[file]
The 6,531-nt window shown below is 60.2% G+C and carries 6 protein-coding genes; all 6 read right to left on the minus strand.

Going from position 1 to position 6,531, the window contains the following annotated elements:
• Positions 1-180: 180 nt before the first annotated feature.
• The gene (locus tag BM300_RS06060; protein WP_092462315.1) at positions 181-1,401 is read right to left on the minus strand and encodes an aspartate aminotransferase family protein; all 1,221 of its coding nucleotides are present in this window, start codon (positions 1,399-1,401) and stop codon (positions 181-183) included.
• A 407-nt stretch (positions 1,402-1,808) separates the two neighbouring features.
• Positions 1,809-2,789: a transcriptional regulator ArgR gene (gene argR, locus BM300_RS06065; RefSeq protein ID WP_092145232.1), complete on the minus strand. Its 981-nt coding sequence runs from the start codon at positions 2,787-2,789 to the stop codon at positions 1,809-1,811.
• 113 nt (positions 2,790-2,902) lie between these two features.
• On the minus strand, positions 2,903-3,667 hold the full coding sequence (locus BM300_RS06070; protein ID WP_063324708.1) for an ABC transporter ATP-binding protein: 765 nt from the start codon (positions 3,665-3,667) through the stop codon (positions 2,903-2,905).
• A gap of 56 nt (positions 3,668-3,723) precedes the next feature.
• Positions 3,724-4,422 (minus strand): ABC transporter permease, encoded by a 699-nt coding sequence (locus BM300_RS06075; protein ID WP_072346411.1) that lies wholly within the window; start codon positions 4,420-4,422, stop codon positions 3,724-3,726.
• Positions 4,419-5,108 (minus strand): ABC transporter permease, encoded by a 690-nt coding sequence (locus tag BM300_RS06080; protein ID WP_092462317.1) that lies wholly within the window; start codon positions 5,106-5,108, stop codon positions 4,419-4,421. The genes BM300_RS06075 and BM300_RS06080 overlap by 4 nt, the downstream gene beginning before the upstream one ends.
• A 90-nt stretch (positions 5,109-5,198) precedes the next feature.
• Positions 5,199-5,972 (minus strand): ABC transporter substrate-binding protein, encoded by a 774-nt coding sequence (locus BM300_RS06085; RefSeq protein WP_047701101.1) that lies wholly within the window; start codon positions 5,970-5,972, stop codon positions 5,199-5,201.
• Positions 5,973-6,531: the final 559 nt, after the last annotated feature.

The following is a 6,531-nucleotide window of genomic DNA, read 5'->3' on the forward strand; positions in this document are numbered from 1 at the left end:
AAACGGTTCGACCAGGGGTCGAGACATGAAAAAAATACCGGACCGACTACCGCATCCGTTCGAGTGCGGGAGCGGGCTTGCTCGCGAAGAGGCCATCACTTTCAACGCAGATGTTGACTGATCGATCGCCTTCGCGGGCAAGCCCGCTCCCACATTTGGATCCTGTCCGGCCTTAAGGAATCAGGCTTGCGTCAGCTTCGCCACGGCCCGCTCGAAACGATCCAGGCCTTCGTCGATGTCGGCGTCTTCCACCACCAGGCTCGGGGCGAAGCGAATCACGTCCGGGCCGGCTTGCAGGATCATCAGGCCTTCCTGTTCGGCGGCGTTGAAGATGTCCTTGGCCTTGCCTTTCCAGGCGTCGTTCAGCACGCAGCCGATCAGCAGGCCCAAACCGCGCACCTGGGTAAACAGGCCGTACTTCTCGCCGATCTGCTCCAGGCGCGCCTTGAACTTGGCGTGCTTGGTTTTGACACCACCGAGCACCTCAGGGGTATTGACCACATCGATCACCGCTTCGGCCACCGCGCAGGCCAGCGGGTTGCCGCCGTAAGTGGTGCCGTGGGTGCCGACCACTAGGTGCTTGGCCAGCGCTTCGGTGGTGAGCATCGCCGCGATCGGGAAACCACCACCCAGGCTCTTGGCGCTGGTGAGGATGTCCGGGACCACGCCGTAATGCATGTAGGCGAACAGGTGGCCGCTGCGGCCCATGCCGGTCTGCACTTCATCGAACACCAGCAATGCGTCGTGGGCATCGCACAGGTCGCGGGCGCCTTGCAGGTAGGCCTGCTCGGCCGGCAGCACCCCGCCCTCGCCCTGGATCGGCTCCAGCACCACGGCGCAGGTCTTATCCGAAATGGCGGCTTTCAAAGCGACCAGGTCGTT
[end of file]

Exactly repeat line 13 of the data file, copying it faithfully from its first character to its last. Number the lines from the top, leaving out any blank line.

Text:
• Positions 5,199-5,972 (minus strand): ABC transporter substrate-binding protein, encoded by a 774-nt coding sequence (locus BM300_RS06085; RefSeq protein WP_047701101.1) that lies wholly within the window; start codon positions 5,970-5,972, stop codon positions 5,199-5,201.